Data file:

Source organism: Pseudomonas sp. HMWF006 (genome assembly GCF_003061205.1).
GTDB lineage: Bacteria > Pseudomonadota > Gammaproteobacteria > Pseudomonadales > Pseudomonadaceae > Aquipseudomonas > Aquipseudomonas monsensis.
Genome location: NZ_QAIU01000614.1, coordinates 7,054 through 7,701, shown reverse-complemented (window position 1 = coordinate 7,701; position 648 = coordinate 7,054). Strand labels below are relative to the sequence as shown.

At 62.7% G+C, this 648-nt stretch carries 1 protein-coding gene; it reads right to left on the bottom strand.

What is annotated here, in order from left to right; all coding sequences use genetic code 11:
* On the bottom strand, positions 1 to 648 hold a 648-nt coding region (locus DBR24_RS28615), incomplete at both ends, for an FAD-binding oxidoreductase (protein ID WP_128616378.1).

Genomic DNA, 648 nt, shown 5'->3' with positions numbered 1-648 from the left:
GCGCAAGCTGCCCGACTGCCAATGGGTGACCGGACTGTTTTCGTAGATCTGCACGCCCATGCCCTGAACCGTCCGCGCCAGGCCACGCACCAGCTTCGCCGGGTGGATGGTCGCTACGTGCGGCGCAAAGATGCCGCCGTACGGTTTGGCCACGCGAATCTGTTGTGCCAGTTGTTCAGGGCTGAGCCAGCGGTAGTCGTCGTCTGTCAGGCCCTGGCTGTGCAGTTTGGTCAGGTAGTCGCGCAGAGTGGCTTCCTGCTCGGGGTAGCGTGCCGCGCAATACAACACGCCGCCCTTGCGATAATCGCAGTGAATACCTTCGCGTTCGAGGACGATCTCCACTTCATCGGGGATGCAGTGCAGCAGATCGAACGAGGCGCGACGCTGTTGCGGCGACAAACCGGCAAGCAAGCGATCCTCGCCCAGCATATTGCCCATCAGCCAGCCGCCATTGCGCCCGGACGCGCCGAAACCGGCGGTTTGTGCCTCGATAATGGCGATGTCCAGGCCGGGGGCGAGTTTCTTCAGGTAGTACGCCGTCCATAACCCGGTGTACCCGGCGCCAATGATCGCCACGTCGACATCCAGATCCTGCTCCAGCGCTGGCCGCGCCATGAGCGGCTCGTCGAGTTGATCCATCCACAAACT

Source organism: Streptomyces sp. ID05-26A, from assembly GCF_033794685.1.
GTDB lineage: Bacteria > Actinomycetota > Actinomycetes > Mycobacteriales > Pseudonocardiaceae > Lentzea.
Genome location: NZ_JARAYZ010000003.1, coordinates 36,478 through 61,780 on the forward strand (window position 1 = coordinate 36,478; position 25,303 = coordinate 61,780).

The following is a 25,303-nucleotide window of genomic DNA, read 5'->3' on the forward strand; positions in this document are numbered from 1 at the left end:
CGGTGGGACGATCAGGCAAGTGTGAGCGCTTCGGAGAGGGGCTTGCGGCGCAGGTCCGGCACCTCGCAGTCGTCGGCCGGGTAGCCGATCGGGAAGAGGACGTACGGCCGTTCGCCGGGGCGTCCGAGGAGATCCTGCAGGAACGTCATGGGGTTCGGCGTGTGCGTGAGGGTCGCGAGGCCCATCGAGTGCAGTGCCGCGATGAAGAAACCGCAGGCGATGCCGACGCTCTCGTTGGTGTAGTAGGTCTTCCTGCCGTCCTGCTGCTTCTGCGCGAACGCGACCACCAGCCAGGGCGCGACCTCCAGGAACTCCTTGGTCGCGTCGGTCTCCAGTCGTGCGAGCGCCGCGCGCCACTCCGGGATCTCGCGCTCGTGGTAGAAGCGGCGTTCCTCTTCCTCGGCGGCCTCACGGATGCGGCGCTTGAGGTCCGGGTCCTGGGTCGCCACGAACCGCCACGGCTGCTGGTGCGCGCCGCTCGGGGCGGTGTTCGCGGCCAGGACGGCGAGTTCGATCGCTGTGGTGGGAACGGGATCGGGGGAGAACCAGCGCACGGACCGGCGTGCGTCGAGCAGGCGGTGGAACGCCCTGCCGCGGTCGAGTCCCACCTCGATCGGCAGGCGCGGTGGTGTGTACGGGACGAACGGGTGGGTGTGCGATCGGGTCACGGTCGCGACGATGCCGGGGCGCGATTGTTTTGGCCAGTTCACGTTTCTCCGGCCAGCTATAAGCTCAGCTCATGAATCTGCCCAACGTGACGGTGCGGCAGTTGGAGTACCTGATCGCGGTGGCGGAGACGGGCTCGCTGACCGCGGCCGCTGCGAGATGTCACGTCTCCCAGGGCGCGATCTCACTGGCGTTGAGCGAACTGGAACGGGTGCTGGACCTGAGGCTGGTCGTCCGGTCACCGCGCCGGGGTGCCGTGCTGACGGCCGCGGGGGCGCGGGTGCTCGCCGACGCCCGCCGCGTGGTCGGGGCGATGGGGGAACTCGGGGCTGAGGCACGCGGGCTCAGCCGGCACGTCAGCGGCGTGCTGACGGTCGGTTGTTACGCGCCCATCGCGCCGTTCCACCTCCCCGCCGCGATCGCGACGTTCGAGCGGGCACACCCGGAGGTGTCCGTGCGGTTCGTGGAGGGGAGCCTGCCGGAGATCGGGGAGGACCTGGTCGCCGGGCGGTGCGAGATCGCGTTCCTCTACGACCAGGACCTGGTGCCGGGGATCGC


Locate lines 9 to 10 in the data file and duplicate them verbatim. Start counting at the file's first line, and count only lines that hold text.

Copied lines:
Source organism: Streptomyces sp. ID05-26A, from assembly GCF_033794685.1.
GTDB lineage: Bacteria > Actinomycetota > Actinomycetes > Mycobacteriales > Pseudonocardiaceae > Lentzea.